Leaders renew push for long-term peace in troubled Kerio Valley

Kerio Valley residents inspect damage caused by bandits in a previous attack. [File, Standard]

Most of the troubled Kerio Valley has seen a four-month reprieve since August, when rampant killings, tensions, and livestock theft ceased.

A number of areas that had become battlefields are slowly returning to normalcy, but mistrust among warring communities reigns in banditry-prone sections of the Kerio Valley, stretching across Elgeyo Marakwet, Baringo, and West Pokot counties.

Elected leaders from the three counties have renewed their push for long-term peace in the troubled region, following the failure of a previous agreement that culminated in the signing of the Chesegon peace declaration in 2019 to restore normalcy in the agriculturally rich area.

On Monday and Tuesday, the leaders met with President William Ruto at the Eldoret State Lodge. According to sources, the leaders discussed with the head of state measures to combat banditry and open Kerio Valley to investment.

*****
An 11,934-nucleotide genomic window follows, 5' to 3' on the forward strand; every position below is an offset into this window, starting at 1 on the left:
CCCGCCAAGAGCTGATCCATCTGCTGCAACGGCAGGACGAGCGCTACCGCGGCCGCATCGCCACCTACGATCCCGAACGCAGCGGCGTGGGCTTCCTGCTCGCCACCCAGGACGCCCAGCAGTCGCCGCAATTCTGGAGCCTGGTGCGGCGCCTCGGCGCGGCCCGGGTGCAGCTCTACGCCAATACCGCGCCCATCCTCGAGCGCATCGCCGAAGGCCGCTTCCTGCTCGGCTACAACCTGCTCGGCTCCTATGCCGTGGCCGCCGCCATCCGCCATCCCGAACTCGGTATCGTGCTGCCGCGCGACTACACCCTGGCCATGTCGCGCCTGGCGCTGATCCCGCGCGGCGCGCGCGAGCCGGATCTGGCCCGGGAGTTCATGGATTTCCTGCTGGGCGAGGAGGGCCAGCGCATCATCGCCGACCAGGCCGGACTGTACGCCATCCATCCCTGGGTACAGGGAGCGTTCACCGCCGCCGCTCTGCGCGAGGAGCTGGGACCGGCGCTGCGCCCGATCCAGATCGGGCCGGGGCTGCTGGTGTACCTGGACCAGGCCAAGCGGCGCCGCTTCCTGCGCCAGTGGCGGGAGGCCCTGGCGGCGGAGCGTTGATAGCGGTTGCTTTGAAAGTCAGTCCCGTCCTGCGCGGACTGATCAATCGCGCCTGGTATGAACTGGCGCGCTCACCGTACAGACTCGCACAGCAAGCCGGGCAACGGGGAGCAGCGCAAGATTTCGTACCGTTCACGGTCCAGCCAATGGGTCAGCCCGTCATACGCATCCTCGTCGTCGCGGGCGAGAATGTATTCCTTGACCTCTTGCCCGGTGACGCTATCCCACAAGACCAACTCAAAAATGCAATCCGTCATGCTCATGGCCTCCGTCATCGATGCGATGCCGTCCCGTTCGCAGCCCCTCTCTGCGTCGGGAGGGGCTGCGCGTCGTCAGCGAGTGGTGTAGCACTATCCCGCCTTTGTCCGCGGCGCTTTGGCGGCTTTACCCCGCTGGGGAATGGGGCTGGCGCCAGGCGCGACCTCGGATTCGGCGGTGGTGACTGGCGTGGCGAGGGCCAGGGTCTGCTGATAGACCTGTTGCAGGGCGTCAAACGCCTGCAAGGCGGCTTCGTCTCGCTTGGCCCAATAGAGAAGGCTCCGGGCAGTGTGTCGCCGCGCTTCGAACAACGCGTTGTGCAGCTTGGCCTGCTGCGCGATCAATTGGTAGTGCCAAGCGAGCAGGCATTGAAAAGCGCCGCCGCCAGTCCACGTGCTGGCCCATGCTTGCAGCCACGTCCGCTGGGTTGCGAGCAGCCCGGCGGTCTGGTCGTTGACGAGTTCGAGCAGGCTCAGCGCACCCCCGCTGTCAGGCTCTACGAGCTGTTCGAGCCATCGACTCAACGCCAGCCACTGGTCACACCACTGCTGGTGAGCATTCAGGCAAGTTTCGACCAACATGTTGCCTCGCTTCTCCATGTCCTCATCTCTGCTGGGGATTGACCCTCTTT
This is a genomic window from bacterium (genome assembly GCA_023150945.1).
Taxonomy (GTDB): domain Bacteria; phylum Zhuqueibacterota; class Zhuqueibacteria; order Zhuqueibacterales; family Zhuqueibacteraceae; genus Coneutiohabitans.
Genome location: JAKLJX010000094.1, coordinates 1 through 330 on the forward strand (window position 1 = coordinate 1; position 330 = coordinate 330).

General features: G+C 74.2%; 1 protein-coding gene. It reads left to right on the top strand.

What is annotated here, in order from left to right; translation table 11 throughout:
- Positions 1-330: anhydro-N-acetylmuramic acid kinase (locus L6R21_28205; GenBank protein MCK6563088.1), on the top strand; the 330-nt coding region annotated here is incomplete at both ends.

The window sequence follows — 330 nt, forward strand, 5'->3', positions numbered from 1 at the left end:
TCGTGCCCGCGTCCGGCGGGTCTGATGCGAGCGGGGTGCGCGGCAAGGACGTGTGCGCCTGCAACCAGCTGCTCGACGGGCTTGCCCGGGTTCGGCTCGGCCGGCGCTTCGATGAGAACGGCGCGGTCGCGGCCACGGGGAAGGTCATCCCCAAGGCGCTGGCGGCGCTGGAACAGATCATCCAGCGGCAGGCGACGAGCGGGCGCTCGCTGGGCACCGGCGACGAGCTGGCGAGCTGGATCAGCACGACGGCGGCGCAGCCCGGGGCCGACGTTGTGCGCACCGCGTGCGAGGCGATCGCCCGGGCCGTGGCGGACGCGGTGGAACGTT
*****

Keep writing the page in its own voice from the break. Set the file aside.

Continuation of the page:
A meeting 10 days ago in Chesegon, on the border of Elgeyo Marakwet and West Pokot, resolved the reopening of open-air markets that had been closed after bandits overran the police to run affairs in the belt known for fruit and livestock production.

Elgeyo Marakwet Governor Wesley Rotich and his West Pokot counterpart Simon Kapchapin were among the leaders who met President William Ruto in Eldoret to discuss the insecurity in Kerio Valley.

Dr Ruto reportedly asked Tiaty MP William Kamket from Baringo and his Pokot South counterpart David Pkosing (from West Pokot) to unite in the fight against the banditry menace.

Governor Rotich said the region's leadership urged Dr Ruto to implement the proposed Kerio Valley marshal plan to spur development in the marginalised area, which is said to have enormous agricultural potential.

"We would like to thank the President for promising to combat banditry. These backward activities have dealt a significant blow to development projects in the region, resulting in deaths, property destruction, school closures, and unrest.

"The region's economic activities will only thrive when the guns are silenced," the governor said.